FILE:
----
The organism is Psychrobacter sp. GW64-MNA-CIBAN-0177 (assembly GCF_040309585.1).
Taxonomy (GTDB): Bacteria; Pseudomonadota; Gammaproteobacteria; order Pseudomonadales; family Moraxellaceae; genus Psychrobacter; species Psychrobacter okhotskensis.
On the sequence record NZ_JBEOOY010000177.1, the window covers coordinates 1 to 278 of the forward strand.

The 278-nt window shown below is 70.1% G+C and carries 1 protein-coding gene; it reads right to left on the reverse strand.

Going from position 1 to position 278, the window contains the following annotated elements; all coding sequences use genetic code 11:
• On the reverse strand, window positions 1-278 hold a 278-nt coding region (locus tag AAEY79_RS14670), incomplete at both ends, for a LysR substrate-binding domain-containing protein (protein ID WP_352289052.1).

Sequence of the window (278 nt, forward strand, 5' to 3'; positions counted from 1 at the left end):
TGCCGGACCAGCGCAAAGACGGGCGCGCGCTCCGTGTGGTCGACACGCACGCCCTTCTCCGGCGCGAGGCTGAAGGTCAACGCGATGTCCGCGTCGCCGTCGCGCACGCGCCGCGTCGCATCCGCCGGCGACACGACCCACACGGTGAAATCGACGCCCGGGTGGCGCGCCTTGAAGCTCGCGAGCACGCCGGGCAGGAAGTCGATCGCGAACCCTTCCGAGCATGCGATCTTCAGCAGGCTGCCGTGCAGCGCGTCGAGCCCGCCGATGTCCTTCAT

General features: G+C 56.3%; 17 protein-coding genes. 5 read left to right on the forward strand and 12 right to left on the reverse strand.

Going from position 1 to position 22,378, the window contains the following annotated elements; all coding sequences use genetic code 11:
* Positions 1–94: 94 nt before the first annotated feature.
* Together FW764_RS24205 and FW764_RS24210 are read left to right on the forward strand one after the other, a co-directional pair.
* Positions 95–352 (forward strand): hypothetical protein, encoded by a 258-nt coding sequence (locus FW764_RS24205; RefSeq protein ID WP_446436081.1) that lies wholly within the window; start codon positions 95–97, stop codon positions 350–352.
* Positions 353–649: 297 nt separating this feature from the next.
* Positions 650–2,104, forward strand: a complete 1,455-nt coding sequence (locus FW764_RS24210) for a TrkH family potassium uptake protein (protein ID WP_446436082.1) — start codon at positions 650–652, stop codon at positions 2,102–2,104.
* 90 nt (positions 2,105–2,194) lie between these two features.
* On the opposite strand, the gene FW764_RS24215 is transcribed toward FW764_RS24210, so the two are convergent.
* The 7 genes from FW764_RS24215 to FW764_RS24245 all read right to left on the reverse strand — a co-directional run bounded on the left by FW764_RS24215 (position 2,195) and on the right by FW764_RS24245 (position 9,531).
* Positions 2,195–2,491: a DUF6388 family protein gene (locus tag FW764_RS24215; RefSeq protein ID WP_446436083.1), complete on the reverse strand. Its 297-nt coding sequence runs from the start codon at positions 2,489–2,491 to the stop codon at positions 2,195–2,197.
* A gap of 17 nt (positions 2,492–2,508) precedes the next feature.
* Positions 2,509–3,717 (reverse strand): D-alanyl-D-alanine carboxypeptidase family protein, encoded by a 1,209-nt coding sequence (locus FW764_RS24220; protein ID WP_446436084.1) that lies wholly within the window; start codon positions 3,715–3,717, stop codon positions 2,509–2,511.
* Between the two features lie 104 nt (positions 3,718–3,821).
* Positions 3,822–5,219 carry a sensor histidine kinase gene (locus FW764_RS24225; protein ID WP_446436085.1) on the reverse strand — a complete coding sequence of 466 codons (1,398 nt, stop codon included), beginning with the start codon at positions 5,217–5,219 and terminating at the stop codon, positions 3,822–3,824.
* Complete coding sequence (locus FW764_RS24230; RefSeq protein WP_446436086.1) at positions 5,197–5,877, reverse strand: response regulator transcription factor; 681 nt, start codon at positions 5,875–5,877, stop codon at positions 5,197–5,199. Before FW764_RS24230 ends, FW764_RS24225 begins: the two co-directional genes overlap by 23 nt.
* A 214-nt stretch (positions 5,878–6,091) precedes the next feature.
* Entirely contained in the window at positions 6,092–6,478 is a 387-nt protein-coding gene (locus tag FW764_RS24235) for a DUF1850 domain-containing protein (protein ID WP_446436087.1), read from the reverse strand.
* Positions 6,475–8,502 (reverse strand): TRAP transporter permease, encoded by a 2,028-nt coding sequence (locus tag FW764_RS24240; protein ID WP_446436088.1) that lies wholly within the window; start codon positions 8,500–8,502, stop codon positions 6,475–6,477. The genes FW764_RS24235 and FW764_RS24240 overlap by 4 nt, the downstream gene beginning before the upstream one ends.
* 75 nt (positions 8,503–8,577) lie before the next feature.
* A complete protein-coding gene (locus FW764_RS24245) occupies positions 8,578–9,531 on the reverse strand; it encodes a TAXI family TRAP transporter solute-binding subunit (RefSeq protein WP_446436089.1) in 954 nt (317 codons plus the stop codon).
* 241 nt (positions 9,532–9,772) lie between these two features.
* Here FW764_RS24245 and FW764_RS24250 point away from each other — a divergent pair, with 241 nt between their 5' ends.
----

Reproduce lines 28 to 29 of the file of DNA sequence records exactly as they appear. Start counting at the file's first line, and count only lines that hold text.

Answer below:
* 75 nt (positions 8,503–8,577) lie before the next feature.
* A complete protein-coding gene (locus FW764_RS24245) occupies positions 8,578–9,531 on the reverse strand; it encodes a TAXI family TRAP transporter solute-binding subunit (RefSeq protein WP_446436089.1) in 954 nt (317 codons plus the stop codon).